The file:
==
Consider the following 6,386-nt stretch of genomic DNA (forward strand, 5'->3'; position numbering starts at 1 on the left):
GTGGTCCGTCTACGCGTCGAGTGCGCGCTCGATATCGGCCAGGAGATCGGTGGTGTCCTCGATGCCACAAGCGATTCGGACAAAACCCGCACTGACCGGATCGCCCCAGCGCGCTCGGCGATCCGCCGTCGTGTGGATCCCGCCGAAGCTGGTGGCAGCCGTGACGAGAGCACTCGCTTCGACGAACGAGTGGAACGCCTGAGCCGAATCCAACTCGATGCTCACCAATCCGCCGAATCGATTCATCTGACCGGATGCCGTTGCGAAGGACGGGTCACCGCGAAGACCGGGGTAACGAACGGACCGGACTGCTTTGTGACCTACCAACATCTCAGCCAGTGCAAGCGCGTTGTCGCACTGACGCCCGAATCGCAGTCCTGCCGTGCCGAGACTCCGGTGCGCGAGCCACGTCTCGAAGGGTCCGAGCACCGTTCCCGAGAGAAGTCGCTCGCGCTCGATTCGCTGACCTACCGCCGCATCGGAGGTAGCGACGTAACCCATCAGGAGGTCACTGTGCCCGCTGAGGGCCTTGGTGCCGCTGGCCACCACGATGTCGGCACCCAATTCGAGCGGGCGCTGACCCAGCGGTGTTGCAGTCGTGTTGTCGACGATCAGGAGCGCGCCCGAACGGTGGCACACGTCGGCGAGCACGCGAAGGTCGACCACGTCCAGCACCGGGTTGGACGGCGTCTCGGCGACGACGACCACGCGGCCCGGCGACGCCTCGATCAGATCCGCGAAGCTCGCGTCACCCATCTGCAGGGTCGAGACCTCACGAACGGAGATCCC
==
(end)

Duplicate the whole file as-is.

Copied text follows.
Consider the following 6,386-nt stretch of genomic DNA (forward strand, 5'->3'; position numbering starts at 1 on the left):
GTGGTCCGTCTACGCGTCGAGTGCGCGCTCGATATCGGCCAGGAGATCGGTGGTGTCCTCGATGCCACAAGCGATTCGGACAAAACCCGCACTGACCGGATCGCCCCAGCGCGCTCGGCGATCCGCCGTCGTGTGGATCCCGCCGAAGCTGGTGGCAGCCGTGACGAGAGCACTCGCTTCGACGAACGAGTGGAACGCCTGAGCCGAATCCAACTCGATGCTCACCAATCCGCCGAATCGATTCATCTGACCGGATGCCGTTGCGAAGGACGGGTCACCGCGAAGACCGGGGTAACGAACGGACCGGACTGCTTTGTGACCTACCAACATCTCAGCCAGTGCAAGCGCGTTGTCGCACTGACGCCCGAATCGCAGTCCTGCCGTGCCGAGACTCCGGTGCGCGAGCCACGTCTCGAAGGGTCCGAGCACCGTTCCCGAGAGAAGTCGCTCGCGCTCGATTCGCTGACCTACCGCCGCATCGGAGGTAGCGACGTAACCCATCAGGAGGTCACTGTGCCCGCTGAGGGCCTTGGTGCCGCTGGCCACCACGATGTCGGCACCCAATTCGAGCGGGCGCTGACCCAGCGGTGTTGCAGTCGTGTTGTCGACGATCAGGAGCGCGCCCGAACGGTGGCACACGTCGGCGAGCACGCGAAGGTCGACCACGTCCAGCACCGGGTTGGACGGCGTCTCGGCGACGACGACCACGCGGCCCGGCGACGCCTCGATCAGATCCGCGAAGCTCGCGTCACCCATCTGCAGGGTCGAGACCTCACGAACGGAGATCCC